Several months ago, the Government introduced new stamp duty legislation, which means that any person owning their own home and buying an additional property will be forced to pay an extra 3% tax above what would normally fall due.
For example, a couple buying their first home, valued at £260,000, will need to pay 5% or £13,000 in stamp duty tax. If however, they are adding a new property to their portfolio, this stamp duty tax will be increased to 8% or £20,800.
This spells bad news for landlords or property investors. However, this move could also have a significant impact on divorce settlements.
As outlined in the Daily Telegraph, there are a number of scenarios affecting divorcing couples, but there also remains a degree of ambiguity about how the legislation could be applied under these circumstances.
A woman who did not have a stake in the home she shared with her husband but who is granted another property as part of a formal separation, will still be liable for the additional tax.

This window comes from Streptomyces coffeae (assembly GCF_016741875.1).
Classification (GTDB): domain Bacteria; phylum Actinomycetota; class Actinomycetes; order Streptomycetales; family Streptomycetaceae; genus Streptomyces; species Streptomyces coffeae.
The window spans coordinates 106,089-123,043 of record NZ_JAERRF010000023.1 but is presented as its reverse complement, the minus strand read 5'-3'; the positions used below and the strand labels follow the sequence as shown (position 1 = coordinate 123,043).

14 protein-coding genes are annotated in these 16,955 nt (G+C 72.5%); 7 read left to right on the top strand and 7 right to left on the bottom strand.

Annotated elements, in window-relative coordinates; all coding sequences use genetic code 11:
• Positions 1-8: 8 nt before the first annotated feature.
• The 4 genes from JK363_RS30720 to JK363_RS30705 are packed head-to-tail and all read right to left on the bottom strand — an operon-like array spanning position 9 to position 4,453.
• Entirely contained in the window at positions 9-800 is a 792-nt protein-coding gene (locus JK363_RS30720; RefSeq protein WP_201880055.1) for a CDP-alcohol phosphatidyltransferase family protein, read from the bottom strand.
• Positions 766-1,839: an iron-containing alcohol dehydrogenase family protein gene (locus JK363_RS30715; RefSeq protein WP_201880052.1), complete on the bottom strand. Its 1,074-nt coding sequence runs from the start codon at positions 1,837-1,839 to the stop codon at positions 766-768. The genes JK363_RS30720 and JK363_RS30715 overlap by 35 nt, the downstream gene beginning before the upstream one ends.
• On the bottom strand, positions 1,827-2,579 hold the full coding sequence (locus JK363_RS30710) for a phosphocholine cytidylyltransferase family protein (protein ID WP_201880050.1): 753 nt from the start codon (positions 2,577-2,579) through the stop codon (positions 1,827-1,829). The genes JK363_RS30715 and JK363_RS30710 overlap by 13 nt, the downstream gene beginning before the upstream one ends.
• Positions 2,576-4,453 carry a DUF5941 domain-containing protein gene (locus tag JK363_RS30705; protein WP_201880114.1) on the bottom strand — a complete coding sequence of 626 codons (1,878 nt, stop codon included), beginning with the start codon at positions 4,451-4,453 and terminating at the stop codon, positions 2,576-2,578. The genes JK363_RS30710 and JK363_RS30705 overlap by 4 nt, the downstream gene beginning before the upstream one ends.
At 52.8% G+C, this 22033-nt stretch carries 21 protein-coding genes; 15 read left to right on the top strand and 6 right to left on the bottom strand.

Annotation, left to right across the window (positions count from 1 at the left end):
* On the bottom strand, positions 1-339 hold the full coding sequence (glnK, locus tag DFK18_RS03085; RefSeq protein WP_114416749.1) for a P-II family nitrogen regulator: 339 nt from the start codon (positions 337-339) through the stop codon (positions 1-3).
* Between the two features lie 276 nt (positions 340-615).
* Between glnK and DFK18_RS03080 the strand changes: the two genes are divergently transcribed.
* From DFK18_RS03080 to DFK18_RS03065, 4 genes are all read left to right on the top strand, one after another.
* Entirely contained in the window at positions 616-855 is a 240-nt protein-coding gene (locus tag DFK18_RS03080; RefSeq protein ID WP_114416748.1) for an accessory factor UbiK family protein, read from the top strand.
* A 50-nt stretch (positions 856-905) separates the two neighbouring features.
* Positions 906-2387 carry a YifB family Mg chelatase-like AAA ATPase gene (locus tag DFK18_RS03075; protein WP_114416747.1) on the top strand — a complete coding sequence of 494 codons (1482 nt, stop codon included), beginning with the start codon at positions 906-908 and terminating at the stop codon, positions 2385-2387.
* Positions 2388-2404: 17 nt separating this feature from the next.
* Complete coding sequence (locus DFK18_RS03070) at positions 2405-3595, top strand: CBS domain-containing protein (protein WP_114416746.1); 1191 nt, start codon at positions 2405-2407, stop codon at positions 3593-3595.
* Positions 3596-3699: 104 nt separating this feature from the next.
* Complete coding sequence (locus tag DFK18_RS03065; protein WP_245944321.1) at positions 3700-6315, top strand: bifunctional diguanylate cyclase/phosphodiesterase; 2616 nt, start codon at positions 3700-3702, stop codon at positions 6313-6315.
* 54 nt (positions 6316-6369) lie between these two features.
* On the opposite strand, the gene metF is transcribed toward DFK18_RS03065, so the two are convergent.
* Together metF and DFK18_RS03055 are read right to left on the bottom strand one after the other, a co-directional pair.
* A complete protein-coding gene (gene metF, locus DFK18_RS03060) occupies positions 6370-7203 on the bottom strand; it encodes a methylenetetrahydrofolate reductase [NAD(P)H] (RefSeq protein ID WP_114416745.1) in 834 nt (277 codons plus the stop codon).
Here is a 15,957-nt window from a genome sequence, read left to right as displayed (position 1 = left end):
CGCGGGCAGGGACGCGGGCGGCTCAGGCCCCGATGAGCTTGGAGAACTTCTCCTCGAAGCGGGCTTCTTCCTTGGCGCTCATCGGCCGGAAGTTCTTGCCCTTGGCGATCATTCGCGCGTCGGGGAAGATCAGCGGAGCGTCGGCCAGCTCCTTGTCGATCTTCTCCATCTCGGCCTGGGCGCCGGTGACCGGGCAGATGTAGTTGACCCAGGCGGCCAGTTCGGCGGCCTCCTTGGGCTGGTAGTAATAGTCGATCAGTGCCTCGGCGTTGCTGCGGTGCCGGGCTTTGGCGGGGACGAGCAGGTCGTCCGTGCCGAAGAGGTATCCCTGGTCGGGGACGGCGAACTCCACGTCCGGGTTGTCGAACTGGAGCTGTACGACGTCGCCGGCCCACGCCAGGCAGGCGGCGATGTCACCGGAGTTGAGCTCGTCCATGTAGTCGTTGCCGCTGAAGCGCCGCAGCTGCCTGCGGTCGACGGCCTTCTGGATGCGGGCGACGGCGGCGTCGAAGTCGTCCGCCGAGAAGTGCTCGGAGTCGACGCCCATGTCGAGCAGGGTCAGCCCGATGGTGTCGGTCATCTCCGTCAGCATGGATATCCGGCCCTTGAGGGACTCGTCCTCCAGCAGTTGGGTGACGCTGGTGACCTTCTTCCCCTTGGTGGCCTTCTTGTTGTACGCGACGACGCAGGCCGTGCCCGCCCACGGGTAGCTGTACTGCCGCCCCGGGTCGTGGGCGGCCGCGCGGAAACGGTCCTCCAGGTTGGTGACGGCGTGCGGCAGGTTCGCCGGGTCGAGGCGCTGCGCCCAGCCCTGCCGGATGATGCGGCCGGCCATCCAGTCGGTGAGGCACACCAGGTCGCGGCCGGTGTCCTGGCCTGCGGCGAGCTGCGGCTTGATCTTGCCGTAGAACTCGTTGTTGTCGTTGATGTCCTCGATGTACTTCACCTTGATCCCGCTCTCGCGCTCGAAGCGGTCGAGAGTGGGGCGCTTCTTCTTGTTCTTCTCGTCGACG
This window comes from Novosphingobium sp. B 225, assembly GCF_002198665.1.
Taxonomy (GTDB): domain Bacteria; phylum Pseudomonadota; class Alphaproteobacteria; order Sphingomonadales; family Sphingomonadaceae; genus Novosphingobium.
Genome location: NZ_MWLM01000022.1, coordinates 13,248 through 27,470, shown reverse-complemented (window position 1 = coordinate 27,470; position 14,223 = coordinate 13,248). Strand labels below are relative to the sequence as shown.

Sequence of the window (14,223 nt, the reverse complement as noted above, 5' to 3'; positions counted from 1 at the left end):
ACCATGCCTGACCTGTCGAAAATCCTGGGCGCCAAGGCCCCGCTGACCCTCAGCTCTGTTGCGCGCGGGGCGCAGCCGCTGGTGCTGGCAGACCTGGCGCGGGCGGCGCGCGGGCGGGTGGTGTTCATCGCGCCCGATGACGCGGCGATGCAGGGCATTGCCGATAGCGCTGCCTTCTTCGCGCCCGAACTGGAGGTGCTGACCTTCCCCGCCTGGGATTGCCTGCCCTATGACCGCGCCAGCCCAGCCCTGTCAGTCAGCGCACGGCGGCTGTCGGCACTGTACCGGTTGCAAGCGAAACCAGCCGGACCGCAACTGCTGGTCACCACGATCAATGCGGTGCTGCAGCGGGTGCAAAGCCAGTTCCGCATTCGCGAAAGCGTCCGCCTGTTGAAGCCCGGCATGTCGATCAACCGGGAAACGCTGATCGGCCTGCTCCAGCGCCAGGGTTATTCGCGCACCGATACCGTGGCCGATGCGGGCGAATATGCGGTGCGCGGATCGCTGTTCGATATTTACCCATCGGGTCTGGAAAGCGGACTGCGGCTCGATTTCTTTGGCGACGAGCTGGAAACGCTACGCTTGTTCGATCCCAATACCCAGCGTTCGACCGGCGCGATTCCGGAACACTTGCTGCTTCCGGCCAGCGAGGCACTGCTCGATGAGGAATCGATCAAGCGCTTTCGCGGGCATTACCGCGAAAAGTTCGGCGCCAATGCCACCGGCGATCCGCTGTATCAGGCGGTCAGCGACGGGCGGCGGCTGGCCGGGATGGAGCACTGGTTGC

A spouse who leaves the marital home but retains a stake in it will also still be expected to pay the extra stamp duty too, on a new property.
There is a silver lining, however. This new legislation permits individuals who sold their main home within three years prior to November 2015, to buy another without having to pay the extra tax. In addition, separated couples are able to claim a refund on the additional tax if it can be proved that the separation is likely to be permanent, and that the shared home has been sold within the last three years.
Although the law with regards to divorce settlements will take time to integrate these new stamp duty rules, it is currently thought that it is unlikely to affect settlements which were made prior to the announcement. However, we should be prepared to see future appeal cases, where a spouse attempts to claim some sort of compensation by way of a settlement, if they can prove that the new laws have severely impacted on their finances.